BANG (DVD) Image

BANG (DVD)

By admin | July 27, 2003

What’s a girl to do when, some four months behind on her rent, she finds herself literally being drug from her apartment by her landlord and tossed into the streets, minus her confiscated belongings? Well in this case, “The Girl,” well played by Darling Narita, does about all she can do, which is to say she strives to carry on with business as usual. In her case, that means acting — which probably explains her financial woes — but she’s convinced that an audition that afternoon for a juicy indie film role will solve all her problems.
When that audition turns into a casting couch cliché (in a tedious and painfully predictable scene), she flees the premises, only to run into Adam (Peter Greene), a wild-eyed alcoholic homeless man to whom she’d lent a smoke earlier in the day. Adam goes berserk when he learns what happened to her, tossing garbage cans, strewing trash everywhere and attracting the attention of Officer Rattler (Michael Newland). Then he flees, leaving our heroine busted by default. When Rattler attempts to coerce the unlucky suspect into providing certain favors in exchange for him letting her go, she grabs his gun, orders him to strip, handcuffs him to a tree and begins a real life performance impersonating the crooked cop.
What follows is a daylong inner city road movie of sorts, as we witness a series of urban experiences as seen through the eyes of the pseudo-cop. But as my Mom used to always say, it’s only fun until someone gets hurt, which eventually, inevitably happens. Before she can say, “impersonating a police officer,” the wannabe actress finds herself haunted by taking her role a little too seriously.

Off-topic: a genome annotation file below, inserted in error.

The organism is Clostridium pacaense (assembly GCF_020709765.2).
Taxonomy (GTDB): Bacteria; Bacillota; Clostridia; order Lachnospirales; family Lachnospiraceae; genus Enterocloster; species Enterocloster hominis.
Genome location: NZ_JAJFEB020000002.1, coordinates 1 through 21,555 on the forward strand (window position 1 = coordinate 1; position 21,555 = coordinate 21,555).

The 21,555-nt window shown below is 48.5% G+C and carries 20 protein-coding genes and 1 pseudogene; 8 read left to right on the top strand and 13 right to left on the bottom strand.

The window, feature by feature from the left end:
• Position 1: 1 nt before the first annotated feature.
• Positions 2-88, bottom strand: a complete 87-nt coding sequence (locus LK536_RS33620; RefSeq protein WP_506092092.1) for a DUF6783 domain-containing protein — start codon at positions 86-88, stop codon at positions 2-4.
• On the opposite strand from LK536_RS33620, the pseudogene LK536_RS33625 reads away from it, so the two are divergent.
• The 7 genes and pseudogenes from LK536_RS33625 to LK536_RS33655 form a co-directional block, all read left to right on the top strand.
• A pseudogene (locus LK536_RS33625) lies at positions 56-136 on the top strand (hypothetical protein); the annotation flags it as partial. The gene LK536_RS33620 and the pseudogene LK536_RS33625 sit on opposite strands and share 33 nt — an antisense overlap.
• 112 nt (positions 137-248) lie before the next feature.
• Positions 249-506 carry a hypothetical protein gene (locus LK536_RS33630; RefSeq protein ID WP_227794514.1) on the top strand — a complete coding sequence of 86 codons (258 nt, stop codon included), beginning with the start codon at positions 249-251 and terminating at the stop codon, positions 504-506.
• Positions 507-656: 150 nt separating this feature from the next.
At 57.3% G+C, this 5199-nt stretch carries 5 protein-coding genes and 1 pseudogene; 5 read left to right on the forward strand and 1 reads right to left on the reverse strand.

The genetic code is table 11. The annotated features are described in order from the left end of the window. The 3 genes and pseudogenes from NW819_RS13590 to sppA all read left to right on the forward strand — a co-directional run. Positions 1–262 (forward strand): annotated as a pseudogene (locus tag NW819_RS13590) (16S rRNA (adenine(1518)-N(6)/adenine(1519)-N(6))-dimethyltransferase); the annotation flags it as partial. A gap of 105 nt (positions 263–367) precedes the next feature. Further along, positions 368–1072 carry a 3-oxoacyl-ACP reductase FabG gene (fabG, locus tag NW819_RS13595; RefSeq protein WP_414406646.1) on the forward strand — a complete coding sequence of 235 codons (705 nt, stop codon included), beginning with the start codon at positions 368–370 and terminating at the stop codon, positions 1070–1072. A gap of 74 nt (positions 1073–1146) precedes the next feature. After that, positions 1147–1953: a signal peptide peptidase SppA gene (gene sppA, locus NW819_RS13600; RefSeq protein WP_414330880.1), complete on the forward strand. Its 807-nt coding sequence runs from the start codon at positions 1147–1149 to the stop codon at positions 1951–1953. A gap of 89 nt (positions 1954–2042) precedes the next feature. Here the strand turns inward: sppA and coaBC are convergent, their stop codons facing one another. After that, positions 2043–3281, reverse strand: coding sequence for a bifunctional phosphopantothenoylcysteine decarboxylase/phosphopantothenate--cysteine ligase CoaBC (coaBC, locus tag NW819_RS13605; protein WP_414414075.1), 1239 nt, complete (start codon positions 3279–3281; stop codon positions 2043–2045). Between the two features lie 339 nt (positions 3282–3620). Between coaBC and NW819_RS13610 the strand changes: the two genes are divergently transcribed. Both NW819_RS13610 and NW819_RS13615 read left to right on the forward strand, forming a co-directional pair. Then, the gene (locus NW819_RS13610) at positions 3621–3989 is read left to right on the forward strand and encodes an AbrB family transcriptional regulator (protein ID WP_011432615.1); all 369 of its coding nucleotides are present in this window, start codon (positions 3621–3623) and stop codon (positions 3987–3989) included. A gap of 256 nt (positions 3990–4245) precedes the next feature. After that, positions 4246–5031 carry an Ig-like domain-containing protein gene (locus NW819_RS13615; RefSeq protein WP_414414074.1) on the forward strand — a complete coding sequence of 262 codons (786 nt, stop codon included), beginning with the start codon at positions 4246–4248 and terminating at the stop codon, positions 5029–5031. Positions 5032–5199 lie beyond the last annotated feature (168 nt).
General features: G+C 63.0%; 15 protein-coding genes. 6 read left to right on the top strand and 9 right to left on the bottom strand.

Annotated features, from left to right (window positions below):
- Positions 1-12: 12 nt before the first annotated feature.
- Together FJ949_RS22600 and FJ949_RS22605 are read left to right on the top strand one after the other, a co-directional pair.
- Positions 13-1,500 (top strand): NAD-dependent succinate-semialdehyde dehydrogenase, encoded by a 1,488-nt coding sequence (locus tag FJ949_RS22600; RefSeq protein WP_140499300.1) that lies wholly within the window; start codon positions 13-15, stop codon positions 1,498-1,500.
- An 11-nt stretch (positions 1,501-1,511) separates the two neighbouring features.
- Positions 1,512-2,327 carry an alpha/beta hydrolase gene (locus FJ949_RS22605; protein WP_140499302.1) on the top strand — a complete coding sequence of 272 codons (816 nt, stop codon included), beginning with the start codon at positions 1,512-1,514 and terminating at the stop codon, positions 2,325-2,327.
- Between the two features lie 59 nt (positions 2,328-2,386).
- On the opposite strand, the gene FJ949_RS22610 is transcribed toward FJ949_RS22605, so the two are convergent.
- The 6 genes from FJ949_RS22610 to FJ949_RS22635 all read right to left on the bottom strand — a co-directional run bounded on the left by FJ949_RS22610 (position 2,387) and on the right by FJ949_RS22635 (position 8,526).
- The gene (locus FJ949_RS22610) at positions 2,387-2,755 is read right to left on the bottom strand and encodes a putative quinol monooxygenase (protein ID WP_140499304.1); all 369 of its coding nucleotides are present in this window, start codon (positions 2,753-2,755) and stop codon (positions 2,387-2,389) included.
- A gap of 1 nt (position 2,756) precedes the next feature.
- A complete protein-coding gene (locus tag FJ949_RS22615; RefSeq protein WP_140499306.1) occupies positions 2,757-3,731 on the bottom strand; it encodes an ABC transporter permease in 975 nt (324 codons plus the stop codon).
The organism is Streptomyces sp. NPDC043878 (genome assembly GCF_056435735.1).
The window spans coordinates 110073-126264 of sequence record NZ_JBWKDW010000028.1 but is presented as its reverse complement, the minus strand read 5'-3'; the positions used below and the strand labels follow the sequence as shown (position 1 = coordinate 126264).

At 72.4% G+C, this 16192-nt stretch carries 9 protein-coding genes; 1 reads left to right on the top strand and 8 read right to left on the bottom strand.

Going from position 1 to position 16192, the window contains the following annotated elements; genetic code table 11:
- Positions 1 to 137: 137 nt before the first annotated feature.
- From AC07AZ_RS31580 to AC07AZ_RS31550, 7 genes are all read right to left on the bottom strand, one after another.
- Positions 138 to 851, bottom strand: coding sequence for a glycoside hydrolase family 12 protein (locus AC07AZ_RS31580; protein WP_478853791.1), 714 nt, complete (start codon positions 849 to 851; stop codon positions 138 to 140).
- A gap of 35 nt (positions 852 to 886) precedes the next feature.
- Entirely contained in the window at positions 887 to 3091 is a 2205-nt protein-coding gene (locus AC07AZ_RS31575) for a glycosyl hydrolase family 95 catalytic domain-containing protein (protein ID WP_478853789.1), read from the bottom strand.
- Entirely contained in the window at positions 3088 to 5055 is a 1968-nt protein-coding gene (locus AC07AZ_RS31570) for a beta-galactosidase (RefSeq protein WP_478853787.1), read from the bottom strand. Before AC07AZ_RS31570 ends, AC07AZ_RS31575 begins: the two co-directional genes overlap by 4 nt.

“Bang” has a certain unmistakably gritty vibe going for it, thanks primarily to Narita’s surprisingly winsome denial and desperation. (Greene, on the other hand, is plainly trying too hard to imbue his Adam with some “edge.”) Yet, the film, directed by the singularly (and annoyingly) monikered Ash, is ultimately as pointless as the violence in its heroine’s world. In spite of what she’s seen and done in her impromptu shift as a law officer, nothing really changes either for her or her puppy dog-like derelict suitor. Unfortunately, in spite of its heroine’s baptism by fire, “Bang” merely goes out with a whimper.

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